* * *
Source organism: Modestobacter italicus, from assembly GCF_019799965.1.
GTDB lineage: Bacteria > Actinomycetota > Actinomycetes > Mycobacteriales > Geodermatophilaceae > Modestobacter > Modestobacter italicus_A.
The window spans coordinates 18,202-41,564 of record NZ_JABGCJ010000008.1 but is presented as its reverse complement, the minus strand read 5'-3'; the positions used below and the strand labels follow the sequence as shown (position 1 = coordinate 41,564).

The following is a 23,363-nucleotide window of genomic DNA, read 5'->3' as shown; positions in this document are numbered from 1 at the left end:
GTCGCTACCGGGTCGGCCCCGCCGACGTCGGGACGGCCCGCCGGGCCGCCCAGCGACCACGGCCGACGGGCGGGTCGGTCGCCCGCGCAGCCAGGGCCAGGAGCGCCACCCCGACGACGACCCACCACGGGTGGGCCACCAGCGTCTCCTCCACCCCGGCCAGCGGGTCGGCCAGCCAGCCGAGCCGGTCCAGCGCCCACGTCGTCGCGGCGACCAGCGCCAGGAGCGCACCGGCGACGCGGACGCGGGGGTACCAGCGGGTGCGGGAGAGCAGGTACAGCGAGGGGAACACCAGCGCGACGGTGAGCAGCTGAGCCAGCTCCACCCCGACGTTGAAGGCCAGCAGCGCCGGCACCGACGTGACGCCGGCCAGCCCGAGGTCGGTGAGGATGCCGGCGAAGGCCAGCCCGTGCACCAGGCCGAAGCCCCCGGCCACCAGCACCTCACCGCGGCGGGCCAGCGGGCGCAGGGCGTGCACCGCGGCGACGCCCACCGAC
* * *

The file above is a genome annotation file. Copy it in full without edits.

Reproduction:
Source organism: Modestobacter italicus, from assembly GCF_019799965.1.
GTDB lineage: Bacteria > Actinomycetota > Actinomycetes > Mycobacteriales > Geodermatophilaceae > Modestobacter > Modestobacter italicus_A.
The window spans coordinates 18,202-41,564 of record NZ_JABGCJ010000008.1 but is presented as its reverse complement, the minus strand read 5'-3'; the positions used below and the strand labels follow the sequence as shown (position 1 = coordinate 41,564).

The following is a 23,363-nucleotide window of genomic DNA, read 5'->3' as shown; positions in this document are numbered from 1 at the left end:
GTCGCTACCGGGTCGGCCCCGCCGACGTCGGGACGGCCCGCCGGGCCGCCCAGCGACCACGGCCGACGGGCGGGTCGGTCGCCCGCGCAGCCAGGGCCAGGAGCGCCACCCCGACGACGACCCACCACGGGTGGGCCACCAGCGTCTCCTCCACCCCGGCCAGCGGGTCGGCCAGCCAGCCGAGCCGGTCCAGCGCCCACGTCGTCGCGGCGACCAGCGCCAGGAGCGCACCGGCGACGCGGACGCGGGGGTACCAGCGGGTGCGGGAGAGCAGGTACAGCGAGGGGAACACCAGCGCGACGGTGAGCAGCTGAGCCAGCTCCACCCCGACGTTGAAGGCCAGCAGCGCCGGCACCGACGTGACGCCGGCCAGCCCGAGGTCGGTGAGGATGCCGGCGAAGGCCAGCCCGTGCACCAGGCCGAAGCCCCCGGCCACCAGCACCTCACCGCGGCGGGCCAGCGGGCGCAGGGCGTGCACCGCGGCGACGCCCACCGAC